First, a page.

Wednesday, March 9, 2016

Fighter and Child-Bearer He Made Them


Yesterday, for whatever reason, I allowed myself to rant on Twitter after reading a headline over at Crisis Magazine: "Men were made for fighting; women were made for childbearing."

The headline was clearly clickbait to get people to head over to Crisis and read a very long and thoughtful article on women in combat role and the current discussion around consider having women sign up for a potential future military draft. 

I was kind of surprised by the response to my rant, to be honest, and I decided I might as well share my 140+ character thoughts on the ol' weblog. Read on, if you'd like...

Many people feel that women should not be in combat roles in the military, and I understand their point of view. 

Not only is it an emotionally charged issue, especially for men with daughters, but something just doesn't feel quite right about it. One can argue this discomfort comes from the very nature of who men and women are, who God made us to be, which is written on our hearts despite how hard we try to fight it.

That being said, I see no issue with allowing women who freely choose to work toward combat roles in the military to reach those goals, given they meet the necessary requirements (which I'm guessing even I couldn't meet, in all honesty). 

For the sake of brevity, I'll list my points quickly rather than make you read on for days:

  • Women should not be drafted into the military, and in my opinion neither should men. 
  • Women should be allowed to work toward being in combat roles if they freely choose to and are able to achieve this goal.
  • To claim "men were made for fighting" is a gross misrepresentation of the truth. No one was "made for fighting." God was not sitting around prior to the creation thinking about everything Adam would need to be able to punch someone in the face. One could say that men were "made for protecting," and this would be true. However, equating our nature as men to protect our family with fighting would be overly simplistic and just plain wrong. 
  • To claim "women were made for childbearing" is also an incomplete truth. One could say that women were "made for motherhood," and this would be true. However, equating all that motherhood encompasses with "childrearing" is shortsighted and hurtful to many women who don't have the opportunity to live out their role of motherhood in this way.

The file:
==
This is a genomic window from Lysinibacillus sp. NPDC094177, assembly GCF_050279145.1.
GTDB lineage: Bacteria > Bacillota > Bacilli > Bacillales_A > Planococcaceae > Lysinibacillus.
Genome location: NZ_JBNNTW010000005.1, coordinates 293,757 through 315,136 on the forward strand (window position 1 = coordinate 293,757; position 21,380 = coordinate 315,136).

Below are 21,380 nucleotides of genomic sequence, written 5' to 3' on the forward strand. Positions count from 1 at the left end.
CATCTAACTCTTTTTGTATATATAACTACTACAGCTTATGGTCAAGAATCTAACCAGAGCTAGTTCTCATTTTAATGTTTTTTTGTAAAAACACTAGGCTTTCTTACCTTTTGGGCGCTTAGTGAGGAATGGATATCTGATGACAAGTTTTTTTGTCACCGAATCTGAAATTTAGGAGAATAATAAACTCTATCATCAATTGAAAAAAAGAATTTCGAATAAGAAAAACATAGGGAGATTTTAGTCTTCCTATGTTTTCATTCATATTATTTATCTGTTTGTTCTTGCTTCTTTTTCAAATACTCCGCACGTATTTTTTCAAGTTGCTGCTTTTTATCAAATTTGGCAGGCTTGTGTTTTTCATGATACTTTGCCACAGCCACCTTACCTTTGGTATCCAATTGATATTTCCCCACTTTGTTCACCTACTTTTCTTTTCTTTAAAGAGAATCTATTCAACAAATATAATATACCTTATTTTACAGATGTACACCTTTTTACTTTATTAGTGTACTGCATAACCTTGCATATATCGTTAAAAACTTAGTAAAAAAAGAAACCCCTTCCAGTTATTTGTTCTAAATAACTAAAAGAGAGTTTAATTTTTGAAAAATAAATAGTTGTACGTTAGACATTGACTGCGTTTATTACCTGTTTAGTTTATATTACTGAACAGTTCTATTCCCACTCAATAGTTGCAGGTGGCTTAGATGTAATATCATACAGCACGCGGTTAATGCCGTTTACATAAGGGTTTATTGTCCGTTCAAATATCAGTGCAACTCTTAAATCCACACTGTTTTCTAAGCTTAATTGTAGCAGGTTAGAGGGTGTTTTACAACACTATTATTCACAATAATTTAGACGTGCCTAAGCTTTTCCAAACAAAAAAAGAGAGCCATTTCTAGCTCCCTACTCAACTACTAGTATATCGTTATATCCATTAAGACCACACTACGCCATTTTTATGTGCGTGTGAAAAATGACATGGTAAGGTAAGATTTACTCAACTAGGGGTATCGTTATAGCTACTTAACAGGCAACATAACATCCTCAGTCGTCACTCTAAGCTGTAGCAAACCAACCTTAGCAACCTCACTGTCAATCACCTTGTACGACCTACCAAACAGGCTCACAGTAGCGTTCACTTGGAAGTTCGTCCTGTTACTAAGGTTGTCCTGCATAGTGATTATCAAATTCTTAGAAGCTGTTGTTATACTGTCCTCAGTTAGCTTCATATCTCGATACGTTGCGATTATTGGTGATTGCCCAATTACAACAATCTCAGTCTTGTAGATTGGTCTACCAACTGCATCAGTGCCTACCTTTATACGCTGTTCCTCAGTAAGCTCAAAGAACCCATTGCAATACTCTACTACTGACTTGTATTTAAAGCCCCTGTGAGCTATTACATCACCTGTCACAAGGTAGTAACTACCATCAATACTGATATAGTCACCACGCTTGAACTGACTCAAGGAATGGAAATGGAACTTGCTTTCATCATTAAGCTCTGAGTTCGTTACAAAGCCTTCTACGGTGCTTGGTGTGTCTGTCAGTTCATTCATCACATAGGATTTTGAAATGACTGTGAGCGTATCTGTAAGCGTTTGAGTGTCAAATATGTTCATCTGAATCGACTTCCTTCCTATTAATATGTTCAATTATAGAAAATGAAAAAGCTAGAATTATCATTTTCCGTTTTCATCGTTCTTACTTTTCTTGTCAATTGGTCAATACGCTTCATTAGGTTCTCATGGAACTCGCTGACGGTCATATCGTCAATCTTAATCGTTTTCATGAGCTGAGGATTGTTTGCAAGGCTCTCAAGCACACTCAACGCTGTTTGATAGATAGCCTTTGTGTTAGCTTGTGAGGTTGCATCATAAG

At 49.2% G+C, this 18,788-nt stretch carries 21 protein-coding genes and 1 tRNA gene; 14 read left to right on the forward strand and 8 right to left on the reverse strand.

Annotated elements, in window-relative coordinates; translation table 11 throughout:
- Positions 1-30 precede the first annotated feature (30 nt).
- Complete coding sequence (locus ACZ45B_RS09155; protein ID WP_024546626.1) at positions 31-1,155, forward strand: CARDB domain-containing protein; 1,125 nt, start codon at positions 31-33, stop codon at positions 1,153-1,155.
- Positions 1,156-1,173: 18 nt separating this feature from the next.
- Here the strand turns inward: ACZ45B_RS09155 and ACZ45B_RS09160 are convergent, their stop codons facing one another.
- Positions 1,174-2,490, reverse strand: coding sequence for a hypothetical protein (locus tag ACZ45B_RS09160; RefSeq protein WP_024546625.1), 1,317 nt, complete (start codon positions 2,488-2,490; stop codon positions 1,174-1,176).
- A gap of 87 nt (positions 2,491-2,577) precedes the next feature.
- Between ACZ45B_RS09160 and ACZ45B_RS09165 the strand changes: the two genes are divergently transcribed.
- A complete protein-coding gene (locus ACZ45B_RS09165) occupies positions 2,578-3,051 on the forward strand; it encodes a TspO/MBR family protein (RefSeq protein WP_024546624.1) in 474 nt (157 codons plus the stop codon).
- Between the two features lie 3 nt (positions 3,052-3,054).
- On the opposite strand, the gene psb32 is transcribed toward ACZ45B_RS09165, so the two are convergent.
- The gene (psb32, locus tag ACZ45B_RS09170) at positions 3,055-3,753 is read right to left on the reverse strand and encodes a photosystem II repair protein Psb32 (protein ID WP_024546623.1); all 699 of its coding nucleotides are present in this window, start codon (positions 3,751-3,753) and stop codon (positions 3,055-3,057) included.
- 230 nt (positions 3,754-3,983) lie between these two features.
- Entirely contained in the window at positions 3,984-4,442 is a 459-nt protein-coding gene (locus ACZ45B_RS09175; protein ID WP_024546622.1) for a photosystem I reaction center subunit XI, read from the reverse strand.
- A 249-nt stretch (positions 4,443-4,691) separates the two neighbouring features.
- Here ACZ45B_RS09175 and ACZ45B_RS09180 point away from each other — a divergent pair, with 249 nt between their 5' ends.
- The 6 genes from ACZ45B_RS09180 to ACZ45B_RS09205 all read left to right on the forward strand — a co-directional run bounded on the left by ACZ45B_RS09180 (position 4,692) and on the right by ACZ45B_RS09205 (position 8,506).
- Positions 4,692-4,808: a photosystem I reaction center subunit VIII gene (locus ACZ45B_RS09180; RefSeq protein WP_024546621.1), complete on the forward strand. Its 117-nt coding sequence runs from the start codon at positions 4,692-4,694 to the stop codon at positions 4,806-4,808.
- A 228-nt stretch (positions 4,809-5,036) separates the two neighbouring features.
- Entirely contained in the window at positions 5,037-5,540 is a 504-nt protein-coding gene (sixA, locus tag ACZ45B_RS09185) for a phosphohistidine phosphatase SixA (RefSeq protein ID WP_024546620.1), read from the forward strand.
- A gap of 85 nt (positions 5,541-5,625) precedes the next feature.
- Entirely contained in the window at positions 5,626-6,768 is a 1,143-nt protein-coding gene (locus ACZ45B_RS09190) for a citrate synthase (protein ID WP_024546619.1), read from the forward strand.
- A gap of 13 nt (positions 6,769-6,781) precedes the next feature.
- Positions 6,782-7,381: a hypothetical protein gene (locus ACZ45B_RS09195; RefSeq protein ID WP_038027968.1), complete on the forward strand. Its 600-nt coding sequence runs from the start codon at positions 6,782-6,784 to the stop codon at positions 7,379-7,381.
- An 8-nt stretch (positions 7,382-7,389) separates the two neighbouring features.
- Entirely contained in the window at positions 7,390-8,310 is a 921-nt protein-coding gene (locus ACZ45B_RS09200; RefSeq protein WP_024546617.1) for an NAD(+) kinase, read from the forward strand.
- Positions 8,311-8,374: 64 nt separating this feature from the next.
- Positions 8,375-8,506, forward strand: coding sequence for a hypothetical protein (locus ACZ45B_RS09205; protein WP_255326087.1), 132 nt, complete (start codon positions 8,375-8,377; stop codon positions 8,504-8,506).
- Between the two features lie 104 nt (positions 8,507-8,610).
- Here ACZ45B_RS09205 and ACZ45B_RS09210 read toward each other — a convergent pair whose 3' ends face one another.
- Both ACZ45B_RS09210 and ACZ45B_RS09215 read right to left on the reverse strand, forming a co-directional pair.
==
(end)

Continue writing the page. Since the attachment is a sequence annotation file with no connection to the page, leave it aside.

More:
• It seems ridiculous to me to say "I don't want my daughters in combat roles," because I'm pretty sure none of us would want our sons in that role either.
  • If we are going to say women can't be in combat because it violates their nature of protecting, would we also need to say that men shouldn't be doctors or nurses because those roles line up more with the nature of women than men?
Men and women are different, and while we were both made for love, we were meant to live out that purpose if different (and complimentary) ways. And that's just it. We need each other in order for us to be whole. We help each other with living out our nature.

St. John Paul II makes a bold claim in Mulieris Dignitatem when he says that men owe everything they know about being a good parent to the example of women. Without the example of my wife and my mother before her, I would have no clue how to be a nurturing, loving, and life giving father.

And that makes me wonder if women in combat roles might actually be a good thing, in one sense. I mean, imagine if those dudes who were made to fight had the example of nurturing and loving women keeping them on the straight and narrow on amidst the insanity of the battlefield.

I could go on and on and on (like asking why someone who is standing up against women in combat because it violates their nature isn't more vocally asking for laws to outlaw contraception, which obviously violates their nature more directly and intensely), but I won't. 

Hate it, or love it, that's where I'm at. 

I hate to drag the debate back out, but what are your thoughts?

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